Samford Village, known as Samford until 1981, is 22 km north-west of Brisbane, on the upper reaches of the South Pine River. The township / village is surrounded on the three sides by Samford Valley. The origin of the name is unrecorded.
Being in a relatively secluded valley, the Samford area was not settled by Europeans until 1855 when the Samford pastoral run was taken up. Parts of the run, particularly fertile river flats, were subject to closer-settlement in the late 1860s, and a primary school was opened in 1872. The Samford Range and Mount Nebo were harvested for cedar and hoop pine and the cleared land was used for dairying.
In 1919 the Farmers' Hall was opened by Samford farmers, coinciding with plans for soldier settlement farms in Highvale further west. The opening of the railway line (1919) through Samford, terminating at Dayboro, improved marketing conditions for dairying and banana growing. Pugh's Queensland directory recorded a hotel, two sawmills, two storekeepers, a railway refreshment room and several tradespeople at Samford in 1925. There was also a Methodist church (1878).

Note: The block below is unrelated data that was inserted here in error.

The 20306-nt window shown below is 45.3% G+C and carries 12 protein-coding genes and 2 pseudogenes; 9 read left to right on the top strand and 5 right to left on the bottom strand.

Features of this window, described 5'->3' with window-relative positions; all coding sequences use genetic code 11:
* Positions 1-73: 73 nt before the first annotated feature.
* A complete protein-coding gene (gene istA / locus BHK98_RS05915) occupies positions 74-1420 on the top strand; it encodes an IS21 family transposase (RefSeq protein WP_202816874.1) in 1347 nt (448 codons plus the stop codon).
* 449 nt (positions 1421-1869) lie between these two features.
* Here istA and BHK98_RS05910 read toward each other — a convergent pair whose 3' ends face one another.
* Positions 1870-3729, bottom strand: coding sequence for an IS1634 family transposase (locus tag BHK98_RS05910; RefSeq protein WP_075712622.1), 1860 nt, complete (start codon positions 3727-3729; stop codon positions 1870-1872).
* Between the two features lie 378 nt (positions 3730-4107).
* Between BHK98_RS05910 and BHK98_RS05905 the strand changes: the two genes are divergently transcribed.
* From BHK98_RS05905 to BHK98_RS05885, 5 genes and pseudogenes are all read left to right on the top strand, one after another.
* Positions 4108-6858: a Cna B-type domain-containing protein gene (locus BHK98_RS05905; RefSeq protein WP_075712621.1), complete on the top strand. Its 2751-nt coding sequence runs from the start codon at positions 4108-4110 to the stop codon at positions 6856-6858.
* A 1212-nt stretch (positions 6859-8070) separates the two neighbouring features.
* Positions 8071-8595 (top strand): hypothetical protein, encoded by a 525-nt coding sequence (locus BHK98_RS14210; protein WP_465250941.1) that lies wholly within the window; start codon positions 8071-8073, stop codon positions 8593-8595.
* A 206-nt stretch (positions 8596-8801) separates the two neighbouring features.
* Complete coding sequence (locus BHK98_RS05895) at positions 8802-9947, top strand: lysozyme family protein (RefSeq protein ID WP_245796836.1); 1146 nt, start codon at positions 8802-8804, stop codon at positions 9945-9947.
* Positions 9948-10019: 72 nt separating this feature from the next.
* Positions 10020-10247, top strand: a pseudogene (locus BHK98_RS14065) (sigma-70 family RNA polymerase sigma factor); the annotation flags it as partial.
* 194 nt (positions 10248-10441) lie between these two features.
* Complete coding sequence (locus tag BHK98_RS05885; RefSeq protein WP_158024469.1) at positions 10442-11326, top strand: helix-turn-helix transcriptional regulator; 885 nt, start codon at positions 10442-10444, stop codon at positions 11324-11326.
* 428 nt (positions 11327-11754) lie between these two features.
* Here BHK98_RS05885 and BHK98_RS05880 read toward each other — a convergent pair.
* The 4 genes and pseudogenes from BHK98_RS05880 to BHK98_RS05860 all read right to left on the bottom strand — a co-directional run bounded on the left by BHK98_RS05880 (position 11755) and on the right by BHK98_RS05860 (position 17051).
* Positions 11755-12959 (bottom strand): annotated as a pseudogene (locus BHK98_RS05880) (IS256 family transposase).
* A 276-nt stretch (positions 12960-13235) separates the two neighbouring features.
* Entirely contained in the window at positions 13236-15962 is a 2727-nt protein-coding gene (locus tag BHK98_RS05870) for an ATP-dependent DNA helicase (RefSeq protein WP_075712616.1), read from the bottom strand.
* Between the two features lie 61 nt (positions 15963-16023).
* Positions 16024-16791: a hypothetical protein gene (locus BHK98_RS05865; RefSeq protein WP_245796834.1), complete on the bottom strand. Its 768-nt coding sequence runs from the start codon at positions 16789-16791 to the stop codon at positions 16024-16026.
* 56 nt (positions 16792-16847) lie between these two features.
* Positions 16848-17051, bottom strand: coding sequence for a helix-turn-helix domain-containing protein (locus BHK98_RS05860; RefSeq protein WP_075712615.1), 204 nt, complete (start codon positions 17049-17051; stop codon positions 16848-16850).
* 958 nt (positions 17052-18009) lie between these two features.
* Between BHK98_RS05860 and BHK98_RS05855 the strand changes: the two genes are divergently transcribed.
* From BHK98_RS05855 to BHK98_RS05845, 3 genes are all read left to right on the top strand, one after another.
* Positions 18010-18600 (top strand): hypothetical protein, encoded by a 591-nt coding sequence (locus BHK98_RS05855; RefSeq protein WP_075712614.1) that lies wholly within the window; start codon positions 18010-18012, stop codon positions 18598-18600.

It was not until the 1970s that the Agricultural, Horticultural and Industrial Association held its first show at the showground in Highvale. With the encroachment of urban subdivisions, the showground's rural surround has decreased.
Samford Village is a compact township with three churches, a school and a public reserve. A scout camp (1950s) and a CSIRO livestock field station are nearby, and elsewhere in Samford Valley there are extensive public reserves, tennis courts and the Samford Valley Steiner School (1987).
Samford Village's census populations have been:
Samford Valley's census populations, mainly living on rural/residential subdivisions, have been: